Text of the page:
CONGRESS IN POCKET OF BIG OIL
HEARINGS COMPROMISED BY OIL INDUSTRY DOLLARS
By James P. Tucker
The American public has been in an uproar following news of windfall oil industry profits such as Exxon Mobil’s record-breaking 75 percent jump from last year. But the Senate, which has launched an “investigation” of the matter, seemed compromised by oil industry campaign contributions.
An unusual joint hearing of two committees, the Commerce Committee and the Energy and Natural Resources Committee, was called by Senate GOP leaders. But the oil barons were holding all the cards.
Five oil barons “testified”—but not under oath—on Nov. 9 during the Senate hearing about possible gasoline-price gouging after Hurricane Katrina.
A formal request for sworn testimony from energy-company CEOs was denied by the chairman of the Commerce Committee, who also chaired the special joint session. The barons were invited to speak; they were not under subpoena.
From the start, the softness of the Senate’s tepid, softball questioning seemed suspiciously proportional to the amount of industry funds a questioner had received.
When Commerce Committee Chairman Ted Stevens (R-Alaska, $102,190) announced he would not require the executives to give their testimony under oath, Sen. Maria Cantwell (D-Wash., $9,400) asked for a vote on the issue. Stevens shot back:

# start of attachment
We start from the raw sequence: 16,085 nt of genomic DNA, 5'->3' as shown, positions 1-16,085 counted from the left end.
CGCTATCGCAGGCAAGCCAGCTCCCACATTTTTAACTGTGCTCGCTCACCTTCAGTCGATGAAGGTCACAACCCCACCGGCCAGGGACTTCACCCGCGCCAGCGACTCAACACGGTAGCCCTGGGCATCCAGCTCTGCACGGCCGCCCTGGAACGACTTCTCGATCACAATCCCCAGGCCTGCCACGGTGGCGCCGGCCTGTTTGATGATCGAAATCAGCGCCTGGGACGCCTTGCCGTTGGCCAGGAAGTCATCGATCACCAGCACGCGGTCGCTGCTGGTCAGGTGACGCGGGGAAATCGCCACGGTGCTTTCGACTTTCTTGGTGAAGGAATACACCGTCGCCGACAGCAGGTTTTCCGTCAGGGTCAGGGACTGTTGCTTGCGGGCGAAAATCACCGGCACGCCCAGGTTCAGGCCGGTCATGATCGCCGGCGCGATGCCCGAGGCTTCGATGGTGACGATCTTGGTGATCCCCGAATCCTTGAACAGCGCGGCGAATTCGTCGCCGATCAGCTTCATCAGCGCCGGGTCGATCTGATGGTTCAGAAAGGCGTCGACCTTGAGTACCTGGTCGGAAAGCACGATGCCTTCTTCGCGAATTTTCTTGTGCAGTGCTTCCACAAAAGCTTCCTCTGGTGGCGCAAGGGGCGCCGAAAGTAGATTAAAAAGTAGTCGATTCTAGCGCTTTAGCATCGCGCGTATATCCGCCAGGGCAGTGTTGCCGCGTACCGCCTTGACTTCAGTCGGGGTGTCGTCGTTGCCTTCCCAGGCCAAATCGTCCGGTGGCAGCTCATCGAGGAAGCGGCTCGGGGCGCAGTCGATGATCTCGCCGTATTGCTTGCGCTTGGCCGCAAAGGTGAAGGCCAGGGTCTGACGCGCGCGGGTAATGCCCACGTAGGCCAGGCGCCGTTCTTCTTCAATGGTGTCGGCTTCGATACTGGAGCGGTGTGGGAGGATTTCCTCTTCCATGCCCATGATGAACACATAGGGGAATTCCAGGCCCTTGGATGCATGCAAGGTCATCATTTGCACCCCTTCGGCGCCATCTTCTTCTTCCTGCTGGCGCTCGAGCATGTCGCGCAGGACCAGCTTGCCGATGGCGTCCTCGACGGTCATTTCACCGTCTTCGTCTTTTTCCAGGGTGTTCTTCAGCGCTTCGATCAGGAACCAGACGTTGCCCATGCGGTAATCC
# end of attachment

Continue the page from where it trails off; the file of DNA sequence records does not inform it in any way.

“There will be no vote. . . . It’s the decision of the chairman, and I have made that decision.”
Cantwell has been leading Senate Democrats in a publicity campaign against potential price gouging. “I move that we swear in witnesses,” Cantwell insisted.
“I second the motion,” said Sen. Barbara Boxer (D-Calif., $9,450).
“That’s the last we’re going to hear about that, because it’s out of order,” Stevens replied. When the two women continued their protest, the chairman informed them:
“I intend to be respectful of the position that these gentlemen hold.”
When Boxer later displayed a large chart showing the executives’ obscenely large income, Stevens cut her off.
Lee Raymond, chairman of ExxonMobil Corp., acknowledged the high gasoline and home heating prices “have put a strain on Americans’ household budgets,” but he defended his company’s profits.
Petroleum earnings “go up and down” from year to year and are in line with other industries when you consider the oil industry’s enormous revenues, he claimed.
Chevron’s David O’Reilly, Conoco Phillips’s James Mulva, BP America’s Ross Pillari and Shell Oil’s John Hofmeister also spoke at the hearing.
(Issue #47, November 21, 2005)